Artificial Intelligence for Future Rover Missions

by Paul Gilster on August 16, 2004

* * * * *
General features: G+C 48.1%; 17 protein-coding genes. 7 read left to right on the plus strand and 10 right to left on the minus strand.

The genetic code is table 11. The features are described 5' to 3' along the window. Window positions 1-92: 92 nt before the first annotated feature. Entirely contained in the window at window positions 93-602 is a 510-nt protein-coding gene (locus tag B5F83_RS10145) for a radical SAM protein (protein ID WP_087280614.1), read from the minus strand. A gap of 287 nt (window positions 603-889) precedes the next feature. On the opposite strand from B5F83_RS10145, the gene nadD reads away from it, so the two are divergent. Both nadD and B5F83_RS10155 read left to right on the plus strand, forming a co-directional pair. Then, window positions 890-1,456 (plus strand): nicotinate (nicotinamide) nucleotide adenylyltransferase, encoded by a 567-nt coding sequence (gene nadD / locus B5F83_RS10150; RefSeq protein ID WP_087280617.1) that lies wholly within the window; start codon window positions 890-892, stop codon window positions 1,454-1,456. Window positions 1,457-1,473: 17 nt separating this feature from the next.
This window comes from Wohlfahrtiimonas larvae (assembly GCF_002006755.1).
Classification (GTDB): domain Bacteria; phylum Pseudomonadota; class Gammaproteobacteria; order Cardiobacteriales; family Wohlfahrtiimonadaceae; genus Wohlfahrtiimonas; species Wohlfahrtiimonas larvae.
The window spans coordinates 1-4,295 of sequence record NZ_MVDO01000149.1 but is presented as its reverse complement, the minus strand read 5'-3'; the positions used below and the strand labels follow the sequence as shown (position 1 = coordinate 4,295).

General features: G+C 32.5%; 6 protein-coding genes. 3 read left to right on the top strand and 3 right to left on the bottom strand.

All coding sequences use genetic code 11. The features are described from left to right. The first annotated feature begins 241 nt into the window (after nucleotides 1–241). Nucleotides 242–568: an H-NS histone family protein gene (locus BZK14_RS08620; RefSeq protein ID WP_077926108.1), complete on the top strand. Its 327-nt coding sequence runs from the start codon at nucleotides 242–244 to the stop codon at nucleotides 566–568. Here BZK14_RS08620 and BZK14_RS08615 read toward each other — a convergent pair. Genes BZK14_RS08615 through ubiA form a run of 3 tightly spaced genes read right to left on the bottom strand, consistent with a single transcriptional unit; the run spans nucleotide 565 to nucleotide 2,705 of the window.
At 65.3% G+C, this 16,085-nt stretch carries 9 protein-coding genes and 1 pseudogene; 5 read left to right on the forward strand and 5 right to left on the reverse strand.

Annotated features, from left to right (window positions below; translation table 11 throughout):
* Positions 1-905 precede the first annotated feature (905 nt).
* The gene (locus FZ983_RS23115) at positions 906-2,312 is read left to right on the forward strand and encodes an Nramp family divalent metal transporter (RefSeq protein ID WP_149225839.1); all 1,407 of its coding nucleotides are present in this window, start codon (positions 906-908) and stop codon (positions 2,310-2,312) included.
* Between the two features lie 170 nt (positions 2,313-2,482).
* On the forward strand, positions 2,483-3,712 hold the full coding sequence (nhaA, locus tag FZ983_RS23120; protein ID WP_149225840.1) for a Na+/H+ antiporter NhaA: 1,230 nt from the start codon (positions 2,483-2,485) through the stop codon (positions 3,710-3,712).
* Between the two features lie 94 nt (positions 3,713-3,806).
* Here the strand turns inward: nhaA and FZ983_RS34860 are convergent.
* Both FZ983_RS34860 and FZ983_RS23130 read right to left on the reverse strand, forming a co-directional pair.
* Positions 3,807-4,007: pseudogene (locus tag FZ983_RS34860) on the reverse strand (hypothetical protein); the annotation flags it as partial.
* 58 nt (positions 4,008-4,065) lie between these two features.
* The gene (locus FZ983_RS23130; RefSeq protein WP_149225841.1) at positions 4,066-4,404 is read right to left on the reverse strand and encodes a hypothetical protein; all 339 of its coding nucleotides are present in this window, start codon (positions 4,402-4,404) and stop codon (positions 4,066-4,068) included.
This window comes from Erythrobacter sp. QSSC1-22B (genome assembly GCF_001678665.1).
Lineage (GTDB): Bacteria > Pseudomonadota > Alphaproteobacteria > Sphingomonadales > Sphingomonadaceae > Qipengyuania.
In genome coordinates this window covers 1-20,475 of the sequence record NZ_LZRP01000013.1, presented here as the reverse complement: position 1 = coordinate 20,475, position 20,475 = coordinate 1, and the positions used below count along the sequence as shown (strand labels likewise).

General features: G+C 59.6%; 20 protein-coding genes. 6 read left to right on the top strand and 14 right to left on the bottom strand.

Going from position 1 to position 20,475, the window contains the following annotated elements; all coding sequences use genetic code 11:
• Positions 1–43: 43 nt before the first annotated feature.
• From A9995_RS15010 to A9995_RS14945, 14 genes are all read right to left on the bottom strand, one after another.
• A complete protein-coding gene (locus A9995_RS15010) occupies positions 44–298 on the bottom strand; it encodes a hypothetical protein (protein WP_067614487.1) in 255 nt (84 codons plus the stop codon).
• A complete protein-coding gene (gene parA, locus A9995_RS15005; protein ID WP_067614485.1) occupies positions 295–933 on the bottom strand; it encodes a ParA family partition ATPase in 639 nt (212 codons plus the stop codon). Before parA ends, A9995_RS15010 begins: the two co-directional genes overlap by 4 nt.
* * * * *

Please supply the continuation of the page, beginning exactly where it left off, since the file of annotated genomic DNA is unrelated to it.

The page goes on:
NASA’s Spirit and Opportunity rovers have given us remarkable views of Mars, but the next generation of such vehicles will need greater onboard intelligence. And as we move ever farther away from the Earth, our systems will eventually need to become capable of a great degree of autonomy. Imagine an Alpha Centauri probe 4.3 light years away as it experiences a malfunction, or discovers a new target in Centauri space that needs investigation. There will be no way to wait 8.6 years for a round-trip signal to Earth, so autonomy and AI are crucial for robotic exploration. A recent story in SpaceDaily talks about NASA’s work at its Ames Research Center that focuses on improving what our rovers can currently do. An interesting quote from NASA’s Kanna Rajan: “Part of the problem is we are not closing the loop on board the rover. Signals from the rover have to go to Earth for a human with his/her cognitive capacity to deliberate on the information in the signal and make a decision. Based on that decision, a signal goes back to Mars to instruct the rover to take pictures or do other work.” NASA hopes to remedy this time-consuming situation with a new AI-based agent software architecture called Intelligent Deployable Execution Agents, or IDEA.